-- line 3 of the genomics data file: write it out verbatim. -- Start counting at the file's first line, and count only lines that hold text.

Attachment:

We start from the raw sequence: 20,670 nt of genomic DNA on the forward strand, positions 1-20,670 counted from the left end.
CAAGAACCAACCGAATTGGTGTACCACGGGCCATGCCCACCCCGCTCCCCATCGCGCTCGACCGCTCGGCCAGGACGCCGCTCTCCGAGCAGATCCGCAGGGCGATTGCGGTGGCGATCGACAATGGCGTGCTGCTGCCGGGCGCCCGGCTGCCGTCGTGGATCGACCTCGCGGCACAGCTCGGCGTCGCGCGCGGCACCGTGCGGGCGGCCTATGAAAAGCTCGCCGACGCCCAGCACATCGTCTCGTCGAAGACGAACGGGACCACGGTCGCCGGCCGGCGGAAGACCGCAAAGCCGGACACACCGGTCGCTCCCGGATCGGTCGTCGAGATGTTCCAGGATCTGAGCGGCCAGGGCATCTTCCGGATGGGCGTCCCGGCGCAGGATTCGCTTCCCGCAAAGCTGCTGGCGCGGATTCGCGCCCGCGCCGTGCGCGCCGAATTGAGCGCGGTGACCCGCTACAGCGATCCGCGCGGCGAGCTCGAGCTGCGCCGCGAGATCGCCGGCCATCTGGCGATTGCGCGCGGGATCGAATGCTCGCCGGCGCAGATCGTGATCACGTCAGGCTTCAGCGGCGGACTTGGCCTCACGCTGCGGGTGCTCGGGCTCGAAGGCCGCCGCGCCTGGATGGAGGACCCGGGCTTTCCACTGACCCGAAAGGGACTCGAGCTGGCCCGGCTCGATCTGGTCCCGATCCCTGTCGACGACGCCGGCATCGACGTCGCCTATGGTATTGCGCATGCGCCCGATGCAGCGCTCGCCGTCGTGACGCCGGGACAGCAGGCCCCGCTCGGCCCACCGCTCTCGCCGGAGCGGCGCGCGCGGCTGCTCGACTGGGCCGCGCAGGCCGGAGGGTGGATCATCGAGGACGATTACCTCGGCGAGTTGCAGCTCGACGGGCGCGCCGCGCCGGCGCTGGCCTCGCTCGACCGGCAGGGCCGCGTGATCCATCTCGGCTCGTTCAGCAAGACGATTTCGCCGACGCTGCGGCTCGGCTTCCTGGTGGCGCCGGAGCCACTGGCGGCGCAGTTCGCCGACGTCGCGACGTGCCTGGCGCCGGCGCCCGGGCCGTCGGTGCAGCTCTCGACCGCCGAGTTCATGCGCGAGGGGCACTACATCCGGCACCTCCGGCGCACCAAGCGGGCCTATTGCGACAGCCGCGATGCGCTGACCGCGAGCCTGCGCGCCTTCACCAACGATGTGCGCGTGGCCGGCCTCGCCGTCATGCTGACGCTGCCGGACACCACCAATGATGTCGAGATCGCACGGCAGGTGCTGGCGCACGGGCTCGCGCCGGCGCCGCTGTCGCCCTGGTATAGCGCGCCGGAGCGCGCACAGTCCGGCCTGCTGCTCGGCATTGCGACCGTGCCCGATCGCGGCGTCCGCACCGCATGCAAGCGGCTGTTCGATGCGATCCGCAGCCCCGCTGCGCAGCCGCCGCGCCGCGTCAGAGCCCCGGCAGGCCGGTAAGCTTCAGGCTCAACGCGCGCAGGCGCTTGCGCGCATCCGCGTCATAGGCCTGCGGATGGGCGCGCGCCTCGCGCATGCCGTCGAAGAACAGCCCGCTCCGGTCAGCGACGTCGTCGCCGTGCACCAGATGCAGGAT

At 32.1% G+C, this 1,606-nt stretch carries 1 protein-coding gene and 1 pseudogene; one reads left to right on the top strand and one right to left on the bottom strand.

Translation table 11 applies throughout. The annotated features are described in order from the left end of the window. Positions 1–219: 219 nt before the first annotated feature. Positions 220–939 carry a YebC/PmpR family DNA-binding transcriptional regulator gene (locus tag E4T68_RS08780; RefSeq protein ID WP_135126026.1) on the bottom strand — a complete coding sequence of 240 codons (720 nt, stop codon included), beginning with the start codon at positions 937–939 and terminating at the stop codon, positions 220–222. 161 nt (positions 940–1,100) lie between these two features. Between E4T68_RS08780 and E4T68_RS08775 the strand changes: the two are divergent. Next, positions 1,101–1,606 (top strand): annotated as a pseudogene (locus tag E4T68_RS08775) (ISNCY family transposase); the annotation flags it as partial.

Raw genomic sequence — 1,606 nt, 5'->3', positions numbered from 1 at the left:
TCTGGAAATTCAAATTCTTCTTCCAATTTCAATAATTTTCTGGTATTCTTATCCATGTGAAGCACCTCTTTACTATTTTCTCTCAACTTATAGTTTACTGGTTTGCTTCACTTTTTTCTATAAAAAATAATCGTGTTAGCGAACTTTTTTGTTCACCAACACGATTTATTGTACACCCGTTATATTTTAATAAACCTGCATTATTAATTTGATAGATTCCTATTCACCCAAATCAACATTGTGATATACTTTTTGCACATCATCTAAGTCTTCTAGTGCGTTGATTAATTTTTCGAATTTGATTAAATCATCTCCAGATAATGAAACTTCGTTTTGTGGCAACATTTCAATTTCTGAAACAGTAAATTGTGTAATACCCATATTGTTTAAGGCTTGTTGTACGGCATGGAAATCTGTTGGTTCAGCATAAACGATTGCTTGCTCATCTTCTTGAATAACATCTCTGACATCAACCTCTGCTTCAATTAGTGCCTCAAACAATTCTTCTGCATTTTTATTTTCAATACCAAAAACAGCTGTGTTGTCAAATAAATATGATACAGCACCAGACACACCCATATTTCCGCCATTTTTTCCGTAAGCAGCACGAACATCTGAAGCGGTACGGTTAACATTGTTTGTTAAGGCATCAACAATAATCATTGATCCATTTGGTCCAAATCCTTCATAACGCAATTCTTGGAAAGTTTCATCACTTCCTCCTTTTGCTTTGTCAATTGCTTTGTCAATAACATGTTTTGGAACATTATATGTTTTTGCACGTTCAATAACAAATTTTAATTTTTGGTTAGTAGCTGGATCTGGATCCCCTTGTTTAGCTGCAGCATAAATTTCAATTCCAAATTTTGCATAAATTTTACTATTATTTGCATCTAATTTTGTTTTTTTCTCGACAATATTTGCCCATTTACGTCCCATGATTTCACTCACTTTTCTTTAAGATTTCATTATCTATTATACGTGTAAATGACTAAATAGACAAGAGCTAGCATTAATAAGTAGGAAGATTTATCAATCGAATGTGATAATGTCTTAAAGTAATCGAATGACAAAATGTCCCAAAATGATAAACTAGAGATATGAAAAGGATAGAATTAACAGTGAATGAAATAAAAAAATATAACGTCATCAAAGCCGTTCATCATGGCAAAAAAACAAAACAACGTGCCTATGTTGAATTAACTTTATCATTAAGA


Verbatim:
At 32.1% G+C, this 1,606-nt stretch carries 1 protein-coding gene and 1 pseudogene; one reads left to right on the top strand and one right to left on the bottom strand.